We continue to see that networking remains vital for our customers despite the virus, and demand remains strong. We continue to book very large deals across the product portfolio, including health care, government, education, service provider, enterprise and other segments. But they are taking somewhat longer to close. In response to our customer needs, we've rolled out a rapid outdoor connectivity kit to help hospitals and other organizations swiftly extend secure wireless connectivity to pop-up sites in support of quarantine, testing and patient care. We work closely with our customers to help them set up remote working and learning environments with portable branch kits, and we launched a flexible financing plan to support our customers that are most in need.

Our technology allows distributed campuses to be centrally managed from the cloud. As campuses reopened post-COVID-19, we can help customers through that process. Our new-normal work and school environment will be a distributed enterprise with requirements for secure tunneling, remote kits for home and ad hoc work locations, automated provisioning, fabric attach capabilities for extending networks and effortless management.

In acquiring Aerohive in August, we took the next step in our strategy, and we are seeing the proof points of that with an inflection in the market of customers wanting to move to cloud-based networking. According to a recent Gartner survey, some of the top CIO priorities in today's environment are IoT, cloud and employee workforce enablement. Cloud and security are 2 areas IDC identified as key areas of sustained crisis response. As customers take a more holistic view of a unified work-from-home wired and wireless environment, the type of networking approach Extreme can offer managed from either the cloud or on-premise will proliferate. Extreme has blended a dynamic fabric attach architecture that delivers simplicity for moves and changes at the edge of the network, together with corporate-wide, role-based policy. This enables customers to migrate to new cloud-managed switching and WiFi agnostic of the existing networking or wireless equipment they already have installed.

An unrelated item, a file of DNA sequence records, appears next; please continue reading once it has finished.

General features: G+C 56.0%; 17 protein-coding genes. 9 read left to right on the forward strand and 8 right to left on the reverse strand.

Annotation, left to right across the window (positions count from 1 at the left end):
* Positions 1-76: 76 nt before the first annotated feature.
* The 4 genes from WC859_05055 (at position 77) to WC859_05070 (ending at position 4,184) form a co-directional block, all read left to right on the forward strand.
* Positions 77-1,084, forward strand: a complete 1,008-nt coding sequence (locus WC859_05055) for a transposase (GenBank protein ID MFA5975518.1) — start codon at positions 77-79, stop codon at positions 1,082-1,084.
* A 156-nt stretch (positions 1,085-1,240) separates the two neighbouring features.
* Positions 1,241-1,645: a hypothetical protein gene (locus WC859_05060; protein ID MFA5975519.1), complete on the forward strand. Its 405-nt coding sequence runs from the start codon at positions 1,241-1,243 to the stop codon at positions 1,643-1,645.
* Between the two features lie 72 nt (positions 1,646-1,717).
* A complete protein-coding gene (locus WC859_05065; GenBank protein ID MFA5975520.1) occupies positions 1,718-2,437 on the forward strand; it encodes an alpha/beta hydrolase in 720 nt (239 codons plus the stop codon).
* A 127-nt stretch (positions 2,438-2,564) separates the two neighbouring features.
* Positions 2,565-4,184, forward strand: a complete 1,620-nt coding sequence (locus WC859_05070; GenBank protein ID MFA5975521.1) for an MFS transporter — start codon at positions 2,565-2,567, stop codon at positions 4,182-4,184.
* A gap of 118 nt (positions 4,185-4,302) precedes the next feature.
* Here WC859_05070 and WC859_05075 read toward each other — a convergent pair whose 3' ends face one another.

In the end, these customers will see lower CapEx, lower subscription costs, lower cost of ownership and get higher flexibility, along with a more resilient network. This is an example of where COVID-19 offers Extreme future opportunities.

Networking is essential technology. And while there could be a temporary slowdown in buying, we know that the market will come back. Our customers are experiencing a shift in use cases. Schools are adding APs to their parking lots. Grocery and retail stores will add more in-store pickup capabilities. Sports is cyclical and will come back as it is highly experiential. Public spaces and retail will add more IoT for sensors and other factors. Although many carpeted enterprise customers are likely to consider shrinking their real estate footprint and shifting investment to improve their work-from-home and Zoom footprint, campus investments and edge for IoT, edge computing and security are likely to increase and drive growth for networking. Moreover, the post-COVID-19 buying criteria for networking will also change. We believe that it will be less influenced by legacy history considerations and become more influenced by the flexibility for one solution set that can work on the enterprise campus and with a large number of distributed work-from-home workers, all managed from one user interface. Status quo vendors are not offering this solution, but Extreme is uniquely positioned in this regard.